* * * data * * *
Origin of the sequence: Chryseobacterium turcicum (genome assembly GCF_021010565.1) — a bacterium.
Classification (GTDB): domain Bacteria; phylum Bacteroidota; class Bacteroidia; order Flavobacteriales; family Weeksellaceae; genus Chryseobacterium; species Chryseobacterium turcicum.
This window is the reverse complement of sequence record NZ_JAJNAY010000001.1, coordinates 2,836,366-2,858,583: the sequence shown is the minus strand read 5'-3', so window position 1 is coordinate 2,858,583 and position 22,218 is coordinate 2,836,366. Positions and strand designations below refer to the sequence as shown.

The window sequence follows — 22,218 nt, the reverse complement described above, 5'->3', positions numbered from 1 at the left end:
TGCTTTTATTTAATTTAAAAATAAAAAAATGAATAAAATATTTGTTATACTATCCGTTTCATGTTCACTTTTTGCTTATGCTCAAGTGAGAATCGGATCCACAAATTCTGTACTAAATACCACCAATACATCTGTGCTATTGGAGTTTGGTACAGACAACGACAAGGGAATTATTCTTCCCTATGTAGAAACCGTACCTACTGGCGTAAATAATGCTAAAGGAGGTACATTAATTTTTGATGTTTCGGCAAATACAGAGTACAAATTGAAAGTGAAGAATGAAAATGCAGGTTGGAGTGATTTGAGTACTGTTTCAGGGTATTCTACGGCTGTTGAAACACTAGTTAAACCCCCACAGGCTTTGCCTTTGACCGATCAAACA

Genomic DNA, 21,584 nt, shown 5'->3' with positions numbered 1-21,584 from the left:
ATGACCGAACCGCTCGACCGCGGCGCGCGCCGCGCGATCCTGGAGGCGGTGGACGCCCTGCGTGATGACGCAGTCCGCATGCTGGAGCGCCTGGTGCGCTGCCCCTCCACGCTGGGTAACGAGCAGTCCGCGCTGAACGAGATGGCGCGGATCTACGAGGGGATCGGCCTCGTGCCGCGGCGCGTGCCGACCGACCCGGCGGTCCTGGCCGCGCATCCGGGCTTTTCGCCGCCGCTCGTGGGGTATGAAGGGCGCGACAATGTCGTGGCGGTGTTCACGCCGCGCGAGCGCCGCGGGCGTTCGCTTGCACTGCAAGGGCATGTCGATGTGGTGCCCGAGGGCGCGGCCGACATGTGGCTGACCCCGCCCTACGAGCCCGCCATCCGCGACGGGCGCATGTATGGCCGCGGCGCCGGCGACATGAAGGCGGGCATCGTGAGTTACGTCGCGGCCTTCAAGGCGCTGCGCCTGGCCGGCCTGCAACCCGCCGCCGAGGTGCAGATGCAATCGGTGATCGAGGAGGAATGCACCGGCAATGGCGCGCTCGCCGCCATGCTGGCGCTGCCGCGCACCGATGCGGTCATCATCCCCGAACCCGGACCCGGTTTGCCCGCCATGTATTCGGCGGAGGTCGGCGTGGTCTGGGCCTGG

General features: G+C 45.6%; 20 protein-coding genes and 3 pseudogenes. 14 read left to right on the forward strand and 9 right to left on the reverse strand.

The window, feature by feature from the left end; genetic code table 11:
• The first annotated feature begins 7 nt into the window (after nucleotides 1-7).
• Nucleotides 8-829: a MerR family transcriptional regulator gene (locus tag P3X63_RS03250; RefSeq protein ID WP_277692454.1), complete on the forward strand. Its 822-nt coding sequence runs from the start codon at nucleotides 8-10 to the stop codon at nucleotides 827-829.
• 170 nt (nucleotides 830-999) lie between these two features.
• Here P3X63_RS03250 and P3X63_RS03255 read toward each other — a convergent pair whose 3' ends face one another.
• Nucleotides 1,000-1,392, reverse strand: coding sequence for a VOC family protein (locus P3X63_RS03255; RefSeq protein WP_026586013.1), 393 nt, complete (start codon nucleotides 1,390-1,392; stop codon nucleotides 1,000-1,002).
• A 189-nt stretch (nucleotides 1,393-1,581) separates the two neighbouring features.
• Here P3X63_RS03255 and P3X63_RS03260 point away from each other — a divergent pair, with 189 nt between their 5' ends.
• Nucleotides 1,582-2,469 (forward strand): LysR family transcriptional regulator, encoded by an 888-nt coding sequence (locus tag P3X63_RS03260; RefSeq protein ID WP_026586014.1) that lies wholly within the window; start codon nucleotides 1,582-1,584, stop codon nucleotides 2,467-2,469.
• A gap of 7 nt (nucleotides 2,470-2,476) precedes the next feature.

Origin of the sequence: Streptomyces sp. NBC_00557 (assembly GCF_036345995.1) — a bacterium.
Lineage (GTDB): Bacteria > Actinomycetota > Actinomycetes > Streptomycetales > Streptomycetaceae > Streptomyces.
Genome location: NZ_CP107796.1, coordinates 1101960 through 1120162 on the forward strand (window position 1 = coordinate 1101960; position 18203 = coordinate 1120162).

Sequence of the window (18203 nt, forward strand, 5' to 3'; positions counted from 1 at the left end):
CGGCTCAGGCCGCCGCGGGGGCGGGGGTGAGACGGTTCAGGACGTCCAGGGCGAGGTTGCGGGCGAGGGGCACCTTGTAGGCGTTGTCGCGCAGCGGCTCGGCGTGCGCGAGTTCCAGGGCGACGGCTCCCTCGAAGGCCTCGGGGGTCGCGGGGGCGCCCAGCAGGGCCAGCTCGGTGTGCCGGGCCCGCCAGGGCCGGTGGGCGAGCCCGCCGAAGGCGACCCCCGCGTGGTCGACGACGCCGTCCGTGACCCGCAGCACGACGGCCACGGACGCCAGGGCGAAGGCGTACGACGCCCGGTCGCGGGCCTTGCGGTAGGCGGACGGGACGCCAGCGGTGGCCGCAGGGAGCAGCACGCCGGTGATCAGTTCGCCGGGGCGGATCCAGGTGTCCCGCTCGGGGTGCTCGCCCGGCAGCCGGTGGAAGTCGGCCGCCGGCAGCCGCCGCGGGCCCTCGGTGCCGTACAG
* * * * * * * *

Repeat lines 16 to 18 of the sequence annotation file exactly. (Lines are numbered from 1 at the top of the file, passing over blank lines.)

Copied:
• Here P3X63_RS03255 and P3X63_RS03260 point away from each other — a divergent pair, with 189 nt between their 5' ends.
• Nucleotides 1,582-2,469 (forward strand): LysR family transcriptional regulator, encoded by an 888-nt coding sequence (locus tag P3X63_RS03260; RefSeq protein ID WP_026586014.1) that lies wholly within the window; start codon nucleotides 1,582-1,584, stop codon nucleotides 2,467-2,469.
• A gap of 7 nt (nucleotides 2,470-2,476) precedes the next feature.